Focus on one macronutrient at a time to make calculations easier. Each time you add a food to your daily meal plan, subtract its calories from your daily macro target. Add foods until you meet about 80% of each macronutrient target. Many foods overlap in carbs, fats, and proteins, which will make up for the rest of the calories needed for each target.

(Shortform note: If you don’t want to do macro calculations manually, you can use a macro tracking app that allows you to log your foods, set target calories, and plan meals that fit your macronutrient needs.)

Matthews recommends you build your meal plan in this order:

1. Add your proteins. Try to eat protein three times a day because it helps build muscle and manage hunger. Matthews suggests you eat at most 30 to 40 grams of protein per meal because there’s a limit on how much muscle your body can build from protein consumed in a single serving.

(Shortform note: There’s some research that supports Matthews’s suggestion to eat protein multiple times a day. Most people eat the majority of their daily protein for dinner. However, according to one study, people who ate protein-rich breakfasts had increased 24-hour muscle protein synthesis (which leads to greater muscle gains during strength training) compared with people who ate most of their protein in the evening.) 

2. Add your carbohydrates. To ensure you get your nutrients in, Matthews suggests you add at least three portions of vegetables and then move on to other nutritious carbs like fruits and whole grains.

(Shortform note: Whole grains, vegetables, fruits, and legumes are considered the healthiest sources of carbohydrates, allowing you to get the proper minerals, vitamins, fiber, and phytonutrients. If you find it hard to eat more vegetables and fruits, try buying a wide variety from the store, finding recipes that include them, and making them more readily accessible when you’re hungry—by keeping pre-cut fruit in your fridge, for example.)

3. Add your fats. Matthews suggests you focus on foods containing mostly unsaturated fats, such as nuts, dairy, meats, and eggs.

(Shortform note: There’s considerable debate around the healthiness of different types of dietary fats. However, unsaturated fats are generally considered healthy, as they typically elevate “good” HDL cholesterol while lowering “bad” LDL cholesterol. High saturated fat and “bad” cholesterol levels, on the other hand, may be linked to heart disease and Alzheimer’s.)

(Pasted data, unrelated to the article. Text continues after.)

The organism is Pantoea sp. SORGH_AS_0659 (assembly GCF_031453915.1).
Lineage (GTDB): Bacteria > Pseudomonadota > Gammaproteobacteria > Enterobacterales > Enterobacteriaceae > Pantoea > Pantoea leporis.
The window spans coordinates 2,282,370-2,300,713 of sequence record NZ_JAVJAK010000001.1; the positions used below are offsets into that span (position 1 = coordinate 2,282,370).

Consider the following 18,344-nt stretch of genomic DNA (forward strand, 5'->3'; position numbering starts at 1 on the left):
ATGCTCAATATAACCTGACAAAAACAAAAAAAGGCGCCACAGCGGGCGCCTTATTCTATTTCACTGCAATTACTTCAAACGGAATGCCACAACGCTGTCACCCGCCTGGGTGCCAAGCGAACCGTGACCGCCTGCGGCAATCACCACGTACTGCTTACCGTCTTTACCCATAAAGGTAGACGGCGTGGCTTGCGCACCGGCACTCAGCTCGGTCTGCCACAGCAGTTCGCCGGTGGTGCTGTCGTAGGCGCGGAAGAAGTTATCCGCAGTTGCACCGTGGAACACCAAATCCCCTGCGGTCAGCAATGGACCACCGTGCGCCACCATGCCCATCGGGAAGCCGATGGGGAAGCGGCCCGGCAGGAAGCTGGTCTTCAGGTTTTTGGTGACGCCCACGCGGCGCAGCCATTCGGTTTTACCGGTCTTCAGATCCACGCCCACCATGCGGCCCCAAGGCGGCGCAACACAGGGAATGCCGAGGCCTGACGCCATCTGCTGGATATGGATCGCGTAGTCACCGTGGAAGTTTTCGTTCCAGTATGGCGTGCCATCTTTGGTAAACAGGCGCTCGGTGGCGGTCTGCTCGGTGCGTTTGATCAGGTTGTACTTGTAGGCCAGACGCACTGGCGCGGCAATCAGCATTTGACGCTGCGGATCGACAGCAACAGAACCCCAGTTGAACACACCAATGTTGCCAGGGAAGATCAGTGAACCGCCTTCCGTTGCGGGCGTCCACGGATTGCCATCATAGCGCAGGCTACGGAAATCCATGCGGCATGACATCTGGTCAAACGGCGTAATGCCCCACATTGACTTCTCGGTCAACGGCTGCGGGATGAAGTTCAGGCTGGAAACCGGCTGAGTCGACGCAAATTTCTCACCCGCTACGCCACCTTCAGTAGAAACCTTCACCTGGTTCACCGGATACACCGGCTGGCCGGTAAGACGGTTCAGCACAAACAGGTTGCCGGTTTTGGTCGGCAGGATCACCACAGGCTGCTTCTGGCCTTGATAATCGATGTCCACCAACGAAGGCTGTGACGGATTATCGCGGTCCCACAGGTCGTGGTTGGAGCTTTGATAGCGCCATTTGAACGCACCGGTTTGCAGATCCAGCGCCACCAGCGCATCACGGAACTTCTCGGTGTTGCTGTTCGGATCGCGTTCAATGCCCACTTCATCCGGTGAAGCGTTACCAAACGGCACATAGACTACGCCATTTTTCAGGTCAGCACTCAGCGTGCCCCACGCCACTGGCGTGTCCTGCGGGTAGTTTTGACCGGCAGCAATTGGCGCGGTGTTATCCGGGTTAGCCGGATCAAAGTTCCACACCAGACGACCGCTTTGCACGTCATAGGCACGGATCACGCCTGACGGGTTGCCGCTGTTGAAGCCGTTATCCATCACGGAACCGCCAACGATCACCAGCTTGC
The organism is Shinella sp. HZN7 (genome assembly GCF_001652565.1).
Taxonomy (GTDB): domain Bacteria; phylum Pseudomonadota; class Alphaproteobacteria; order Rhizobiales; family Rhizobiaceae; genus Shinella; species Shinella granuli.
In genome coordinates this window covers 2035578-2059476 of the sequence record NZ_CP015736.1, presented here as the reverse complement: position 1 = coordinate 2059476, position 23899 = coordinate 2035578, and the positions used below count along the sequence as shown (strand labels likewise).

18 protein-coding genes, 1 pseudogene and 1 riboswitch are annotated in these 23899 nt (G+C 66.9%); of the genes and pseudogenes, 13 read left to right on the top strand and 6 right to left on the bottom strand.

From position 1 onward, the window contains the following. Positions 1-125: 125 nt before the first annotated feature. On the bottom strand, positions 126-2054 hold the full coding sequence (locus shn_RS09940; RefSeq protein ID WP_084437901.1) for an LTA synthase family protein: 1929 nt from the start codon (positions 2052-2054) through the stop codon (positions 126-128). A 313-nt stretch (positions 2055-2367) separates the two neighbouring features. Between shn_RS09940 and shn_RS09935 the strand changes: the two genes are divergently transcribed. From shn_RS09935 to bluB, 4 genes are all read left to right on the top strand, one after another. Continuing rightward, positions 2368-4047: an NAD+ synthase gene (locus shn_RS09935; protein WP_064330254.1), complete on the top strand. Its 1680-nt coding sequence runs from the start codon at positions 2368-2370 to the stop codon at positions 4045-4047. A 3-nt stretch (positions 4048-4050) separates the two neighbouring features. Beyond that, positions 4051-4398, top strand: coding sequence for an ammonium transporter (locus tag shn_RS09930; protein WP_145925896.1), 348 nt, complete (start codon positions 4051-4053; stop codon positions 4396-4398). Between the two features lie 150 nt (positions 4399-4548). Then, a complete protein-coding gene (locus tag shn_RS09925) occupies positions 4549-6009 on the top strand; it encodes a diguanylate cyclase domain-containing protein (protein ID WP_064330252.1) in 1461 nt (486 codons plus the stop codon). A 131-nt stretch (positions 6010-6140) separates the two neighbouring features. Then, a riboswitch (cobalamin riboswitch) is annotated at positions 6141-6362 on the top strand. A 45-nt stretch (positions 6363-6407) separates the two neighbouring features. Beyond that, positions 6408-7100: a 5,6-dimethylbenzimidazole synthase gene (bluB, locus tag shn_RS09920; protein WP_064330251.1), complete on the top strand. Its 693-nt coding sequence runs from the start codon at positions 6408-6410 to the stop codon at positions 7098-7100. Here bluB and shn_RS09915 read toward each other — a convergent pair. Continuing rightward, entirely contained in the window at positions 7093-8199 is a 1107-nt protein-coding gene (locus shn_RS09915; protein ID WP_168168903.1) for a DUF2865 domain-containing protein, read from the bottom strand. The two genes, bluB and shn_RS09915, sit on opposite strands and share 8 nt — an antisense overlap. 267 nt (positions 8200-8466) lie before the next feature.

4. Add your treats. These can be anything from your favorite sweets to drinks, including alcohol. Treats should make up the remaining calories after you subtract proteins, carbs, and fats from your total target calories. Matthews writes that you can allot up to 20% of your daily calories to treats.

According to Matthews, it’s occasionally acceptable to stray from your meal plan and have “cheat meals” or “cheat days” where you don’t worry about calories or macros. However, be sure to limit these to no more than two a week. Also, he advises you to avoid eating out at restaurants more than once a week when cutting and more than twice a week when maintaining or lean bulking. It’s often harder to estimate the calories and macros in meals you don’t prepare.

Cheat Meals and Treats: Do They Help or Hurt?

While some fitness experts and nutritionists recommend avoiding cheat meals altogether, others argue that cheat meals are not only acceptable but necessary for healthy eating. Let’s compare their opinions with Matthews’s advice and explore some factors to consider when figuring out how to fit cheats and treats into your diet.

Instead of cheat meals, some nutritionists say that a better approach is to simply eat dessert every day. By leaving some room in your daily diet for treats, as Matthews suggests, you’ll avoid the temptation to binge eat and blow your diet. To stay healthy while eating treats every day, avoid eating foods with added sugars that you don’t count as treats.

If you do decide to incorporate cheat meals or days into your diet, experts recommend you plan them in advance

All in all, most experts agree that having some flexibility to your diet—whether you allow yourself the daily treat, occasional “cheat meal,” or both—helps you stick with your diet longer and sustain a healthy eating lifestyle. 

Additional Nutrition Tips